This is to be expected as biological sampling processes are natural, and nature is characterized by patterns and rules which bias the outcome of phenomena. The range of states often exhibits a distribution of different frequencies of said states. To move the discussion in a more concrete direction, consider for example a landscape characterized by topographic diversity, with mountains, rivers, floodplains and hills. Where should you build a town? Where could you build a town? Obviously the answer to that question depends on your considerations. Do you want a fortified citadel? A hill would make a good choice then. Do you want access by water? If the river is navigable that location is an obvious choice, but if you build upon the floodplain then you also introduce the possibility of flood damage. Perhaps there is a religious reason you would want to build on the side of the mountain. Certainly gravity would pose problems (dependent upon the grade), but, assuming the right engineering and materials investment it is a possibility. These considerations, the weighing of costs and opportunities in the framework of our values and expectations, come to us naturally when talking about geological constraints. But why shouldn’t the same apply to biology? The adaptive landscape is attractive precisely for this reason, it visually represents the nature of the topography across which dynamic processes flow. A bundle of heritable traits, cognitive biases, historical & personal contingent conditions, all these are parameters which are collected within the richly textured multi-dimensional space of possibilities for our species. Any given locus upon the landscape is characterized by various tradeoffs, stabilities and slopes.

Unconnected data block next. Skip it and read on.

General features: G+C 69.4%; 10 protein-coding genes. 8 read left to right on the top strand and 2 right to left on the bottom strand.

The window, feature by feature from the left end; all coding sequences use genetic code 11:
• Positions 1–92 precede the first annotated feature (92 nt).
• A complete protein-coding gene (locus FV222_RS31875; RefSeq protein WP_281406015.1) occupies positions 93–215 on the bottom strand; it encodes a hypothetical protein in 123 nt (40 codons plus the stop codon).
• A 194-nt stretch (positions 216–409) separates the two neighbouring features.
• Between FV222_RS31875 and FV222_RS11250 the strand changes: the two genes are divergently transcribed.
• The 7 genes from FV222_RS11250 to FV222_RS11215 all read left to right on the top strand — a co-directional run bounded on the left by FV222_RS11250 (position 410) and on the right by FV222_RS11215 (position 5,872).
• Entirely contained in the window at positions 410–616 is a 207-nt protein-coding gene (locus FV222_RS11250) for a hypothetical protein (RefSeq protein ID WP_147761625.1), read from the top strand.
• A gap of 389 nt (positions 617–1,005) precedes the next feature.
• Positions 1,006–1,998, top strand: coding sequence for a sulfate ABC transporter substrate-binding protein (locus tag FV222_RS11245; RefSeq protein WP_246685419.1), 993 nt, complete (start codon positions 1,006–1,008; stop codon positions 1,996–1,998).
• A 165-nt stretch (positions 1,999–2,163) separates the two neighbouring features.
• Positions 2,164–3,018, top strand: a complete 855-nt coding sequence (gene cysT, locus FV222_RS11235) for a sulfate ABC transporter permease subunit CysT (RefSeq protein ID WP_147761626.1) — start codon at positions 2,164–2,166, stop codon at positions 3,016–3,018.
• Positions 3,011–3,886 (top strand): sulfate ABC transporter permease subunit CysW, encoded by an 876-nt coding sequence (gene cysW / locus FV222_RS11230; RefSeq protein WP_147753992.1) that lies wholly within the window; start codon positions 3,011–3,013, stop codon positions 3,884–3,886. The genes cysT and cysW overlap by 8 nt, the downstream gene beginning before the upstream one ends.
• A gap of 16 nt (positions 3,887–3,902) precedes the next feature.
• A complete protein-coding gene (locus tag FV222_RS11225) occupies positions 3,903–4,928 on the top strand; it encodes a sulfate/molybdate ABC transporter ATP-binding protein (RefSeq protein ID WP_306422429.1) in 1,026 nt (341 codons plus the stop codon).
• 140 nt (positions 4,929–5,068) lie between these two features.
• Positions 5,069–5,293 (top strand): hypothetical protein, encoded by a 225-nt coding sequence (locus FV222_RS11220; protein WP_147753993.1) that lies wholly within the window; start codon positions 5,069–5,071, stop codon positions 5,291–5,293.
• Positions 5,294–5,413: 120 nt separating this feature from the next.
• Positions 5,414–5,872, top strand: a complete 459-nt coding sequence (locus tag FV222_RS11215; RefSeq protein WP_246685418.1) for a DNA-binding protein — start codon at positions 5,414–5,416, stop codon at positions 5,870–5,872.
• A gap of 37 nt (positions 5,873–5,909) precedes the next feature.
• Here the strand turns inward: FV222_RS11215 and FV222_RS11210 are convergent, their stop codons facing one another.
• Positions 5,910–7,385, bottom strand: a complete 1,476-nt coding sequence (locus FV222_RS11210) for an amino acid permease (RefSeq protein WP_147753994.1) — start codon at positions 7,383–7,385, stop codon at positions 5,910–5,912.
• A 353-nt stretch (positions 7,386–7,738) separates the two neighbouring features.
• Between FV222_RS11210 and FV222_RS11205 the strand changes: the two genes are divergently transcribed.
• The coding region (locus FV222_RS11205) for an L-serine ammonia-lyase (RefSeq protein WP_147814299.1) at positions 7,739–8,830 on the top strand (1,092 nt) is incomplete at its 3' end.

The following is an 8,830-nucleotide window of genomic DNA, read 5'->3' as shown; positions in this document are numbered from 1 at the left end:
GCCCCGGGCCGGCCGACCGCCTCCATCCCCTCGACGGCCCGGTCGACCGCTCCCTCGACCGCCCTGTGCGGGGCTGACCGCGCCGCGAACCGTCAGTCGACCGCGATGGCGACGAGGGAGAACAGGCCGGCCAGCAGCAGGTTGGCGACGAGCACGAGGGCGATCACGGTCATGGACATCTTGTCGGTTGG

In other words, the range and distribution of our social and psychological variation is not arbitrary. There may only be a finite set of stable social and psychological peaks, morphs if you will. These peaks are characterized by different stabilities, and alternative suites of costs and benefits. We are likely to evaluate the alternatives based upon the values we bring to the table a priori. Nature does not dictate the choices we make, but it definitely may have a hand in pairing down our list of options, or at the least forcing upon us various costs for each option. Though cognitive psychologists have adduced that there is within our species a basal and common moral sense, the playing out of that moral sense within our current societal context is modulated by a host of other parameters. Concrete is raw material, what use you make of it is your own business. In the specific case of morality theists often ask me how I can “justify” any set of ethics without God as a common grounding, but they do not comprehend that for me “God” is no answer at all. As an atheist I believe that the resonance of “God” in the mind of my fellow citizens is an emergent property of natural forces. Though it has much more emotional resonance than the mountain up the valley, God has, in my mind, has about as much to do with our morality and ethics. It is fundamentally a dodge, a non-answer which claims to be the answer wrapped within an inscrutable ball of supernatural mystery. In the end we are still faced the questions brought up by our natures and the products produced by ratiocination operating upon the raw material which we are dealt. Similarly, those who wish to engineer societies and play as gods must take into account the validity of the analogy with engineering: engineers operate within the constraints of physics to design their machines. They will take a set of specifications and implement machinery which can fulfill those specifications, but they do not do so by magical wizardry or purely through trial and error. Asserting, demanding and wishing is not enough. To solve a problem one must account for as many parameters as possible, to arrive at the science of the probable.